by jake hinman, director of government affairs for capitol consulting
The Midterm elections are quickly approaching and many offices--- from U.S. Senate all the way down to local city council members---will be on this year’s ballot. This year’s midterm election could not only have a dramatic effect in Washington, but some are even speculating that Arizona could also see some changes in several key races.
If historical trends for midterm elections and the party controlling the White House holdup, then the U.S. Senate and House of Representatives could be in store for some changes. After all, in the modern era of the U.S. presidency, presidents have generally seen significant changes in the House and Senate between presidential elections. President Reagan in 1986, Clinton in 1994, Bush in 2006 and Obama in 2010 all experienced presidential midterm setbacks. Few exceptions to the rule have occurred: Clinton in 1998 and Bush in 2002.
It certainly won’t take much for democrats to regain some control in Washington, most notably in the Senate where the GOP maintains a narrow margin of control with 51 seats to the democrats 47 (two members are left-leaning independents). The House may be steeper hill for democrats to climb as twenty-four seats would need to flip in order to shift the chamber’s balance of power.
What will be the determining factor in Arizona? Simple---voter turnout. Traditionally, midterm gubernatorial elections in Arizona result in low voter turnout. Will 2018 buck the trend? If history is the guide, then the answer is, quite simply, no. But some factors could make 2018 unique. Voters may be more energized than usual due to the Trump presidency, the prospects of the top-of-the-ballot candidates (think U.S. Senate), the “Red for Ed” movement, and certain ballot propositions; all of which could result more voter participation.
As far as the numbers go, there are currently 3,610,377 registered voters in Arizona. Of those voters, 1,258,994 are registered republicans. Believe it or not, independents represent Arizona’s second largest voting block with 1,223,219 Arizonans not designating a political preference. Democrats come in third with 1,090,310 registered voters. As an interesting aside, our state’s population currently sits at around 7,016,270 Arizonans with roughly 23% of the population below eighteen years of age. That means nearly 1.8 million Arizonans are eligible to vote, but cannot participate in elections because they simply are not registered!
Historically, primary elections in Arizona produce low voter turnout. The last gubernatorial/midterm primary (2014) in Arizona saw a 27% turnout by registered voters. The general election that same year, 48% of the registered voters actually cast a ballot. For comparison sakes, our last presidential election (2016) boosted voter turnout in Arizona to 29% in the primary and all the way to 71% in the general election.
So while midterms traditionally result in changes in Congress, the real question is, how will state legislatures, including Arizona’s, fare?
After the 2016 presidential elections, republicans around the country retained their commanding control of 68 out of 99 legislative chambers across the country (Nebraska has a nonpartisan single-chamber legislature), the highest number in the history of the republican party. Republicans also gained full control of 33 out of 50 legislatures (i.e. the party controls both the House and Senate), to the democrat’s control of thirteen.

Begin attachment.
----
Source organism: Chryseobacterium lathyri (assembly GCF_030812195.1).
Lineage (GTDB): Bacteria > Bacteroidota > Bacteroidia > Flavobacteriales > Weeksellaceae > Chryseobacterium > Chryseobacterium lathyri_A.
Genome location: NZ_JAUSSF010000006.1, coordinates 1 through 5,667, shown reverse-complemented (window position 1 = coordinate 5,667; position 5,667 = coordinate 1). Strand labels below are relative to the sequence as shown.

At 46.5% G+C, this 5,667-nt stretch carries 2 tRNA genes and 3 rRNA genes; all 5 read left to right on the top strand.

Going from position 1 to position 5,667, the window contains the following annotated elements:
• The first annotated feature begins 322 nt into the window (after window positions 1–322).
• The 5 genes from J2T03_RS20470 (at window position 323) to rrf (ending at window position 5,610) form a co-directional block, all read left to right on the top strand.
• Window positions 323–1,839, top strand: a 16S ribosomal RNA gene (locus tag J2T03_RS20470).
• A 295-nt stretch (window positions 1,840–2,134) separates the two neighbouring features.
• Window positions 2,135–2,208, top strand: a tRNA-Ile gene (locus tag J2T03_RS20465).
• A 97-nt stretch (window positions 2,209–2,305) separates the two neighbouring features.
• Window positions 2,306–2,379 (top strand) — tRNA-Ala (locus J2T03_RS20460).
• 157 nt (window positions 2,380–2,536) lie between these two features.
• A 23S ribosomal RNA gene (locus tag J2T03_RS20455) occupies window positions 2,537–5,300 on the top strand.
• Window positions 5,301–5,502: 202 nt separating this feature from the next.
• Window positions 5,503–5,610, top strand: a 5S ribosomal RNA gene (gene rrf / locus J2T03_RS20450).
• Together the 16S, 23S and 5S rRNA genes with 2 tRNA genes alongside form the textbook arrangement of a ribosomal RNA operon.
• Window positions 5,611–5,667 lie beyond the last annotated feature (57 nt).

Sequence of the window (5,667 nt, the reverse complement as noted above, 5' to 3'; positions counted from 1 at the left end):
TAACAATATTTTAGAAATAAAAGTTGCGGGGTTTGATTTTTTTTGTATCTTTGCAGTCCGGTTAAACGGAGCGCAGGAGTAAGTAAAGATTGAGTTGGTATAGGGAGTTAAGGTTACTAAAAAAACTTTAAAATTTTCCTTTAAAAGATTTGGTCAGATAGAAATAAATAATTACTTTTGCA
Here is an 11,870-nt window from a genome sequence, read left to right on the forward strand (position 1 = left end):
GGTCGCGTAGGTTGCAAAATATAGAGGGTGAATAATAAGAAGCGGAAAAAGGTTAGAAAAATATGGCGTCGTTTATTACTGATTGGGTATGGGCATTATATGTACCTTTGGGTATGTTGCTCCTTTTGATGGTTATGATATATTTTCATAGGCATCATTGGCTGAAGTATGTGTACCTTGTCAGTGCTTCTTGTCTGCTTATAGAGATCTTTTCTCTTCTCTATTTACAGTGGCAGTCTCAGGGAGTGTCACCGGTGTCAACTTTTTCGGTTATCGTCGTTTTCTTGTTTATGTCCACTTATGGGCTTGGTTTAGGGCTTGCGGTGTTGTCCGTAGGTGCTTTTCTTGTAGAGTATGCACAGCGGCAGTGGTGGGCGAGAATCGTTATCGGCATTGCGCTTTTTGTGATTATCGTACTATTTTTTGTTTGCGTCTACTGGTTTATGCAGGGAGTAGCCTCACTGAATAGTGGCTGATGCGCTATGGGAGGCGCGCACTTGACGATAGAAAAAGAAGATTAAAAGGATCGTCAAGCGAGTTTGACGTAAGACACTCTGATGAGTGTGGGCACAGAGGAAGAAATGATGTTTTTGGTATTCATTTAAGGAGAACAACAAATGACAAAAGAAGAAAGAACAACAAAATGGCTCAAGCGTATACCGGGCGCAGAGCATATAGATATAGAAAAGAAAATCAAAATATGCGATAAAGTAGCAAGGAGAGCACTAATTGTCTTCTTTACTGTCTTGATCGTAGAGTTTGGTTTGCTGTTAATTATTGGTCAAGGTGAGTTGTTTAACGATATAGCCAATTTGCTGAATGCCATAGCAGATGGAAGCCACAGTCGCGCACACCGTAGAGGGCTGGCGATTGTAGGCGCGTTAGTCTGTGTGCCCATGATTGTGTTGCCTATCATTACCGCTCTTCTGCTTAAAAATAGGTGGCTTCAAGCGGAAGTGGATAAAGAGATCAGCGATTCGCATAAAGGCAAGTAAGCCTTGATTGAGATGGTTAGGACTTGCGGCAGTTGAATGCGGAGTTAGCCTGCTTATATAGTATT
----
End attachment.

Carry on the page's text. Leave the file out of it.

Arizona has a long-standing history of electing GOP-controlled legislatures and governors. In fact, one would need to go all the way back to 1966, to find the last time democrats held control of the Arizona legislature.
Will republicans maintain control of the Arizona legislature in 2018?
That’s certainly the burning question on every Arizona political insider’s mind. Democrats need to flip three seats in the Arizona Senate and six seats in the House to achieve the majorities and control of the respective chambers. While most insiders seem to agree that chances of the House flipping are slim to none, the Senate may be a different story--- though even a complete shift to democratic control is still a bit of a long-shot. Perhaps the more realistic (but still somewhat of a stretch) scenario is that democrats gain two more seats in the Senate and create a 15-15 split, a rarity that hasn’t occurred in Arizona since the year 2000.
Local politics matter
State and local elections are critically important to the apartment industry since many important issues---property taxes, utility rates, landlord-tenant laws, licensure requirements, building codes etc.--- are all decided by the state legislature and local city councils.
Whether it was a proposal to prohibit landlords from restricting residents from bringing firearms into the common areas of apartments, requiring leasing agents to verify immigration status of all prospective residents, requiring that all routine maintenance in apartment communities be performed by licensed contractors, or even the recent legislative victory for the AMA related to tenant’s abandoned property, elected officials have considered numerous proposals that have or would have had a direct impact on the industry.
This is why the AMA places such an emphasis on supporting candidates that are receptive to the needs of the apartment industry and why the AMA strongly recommends that members consider AMAPAC endorsed elections when heading to the polls in August.
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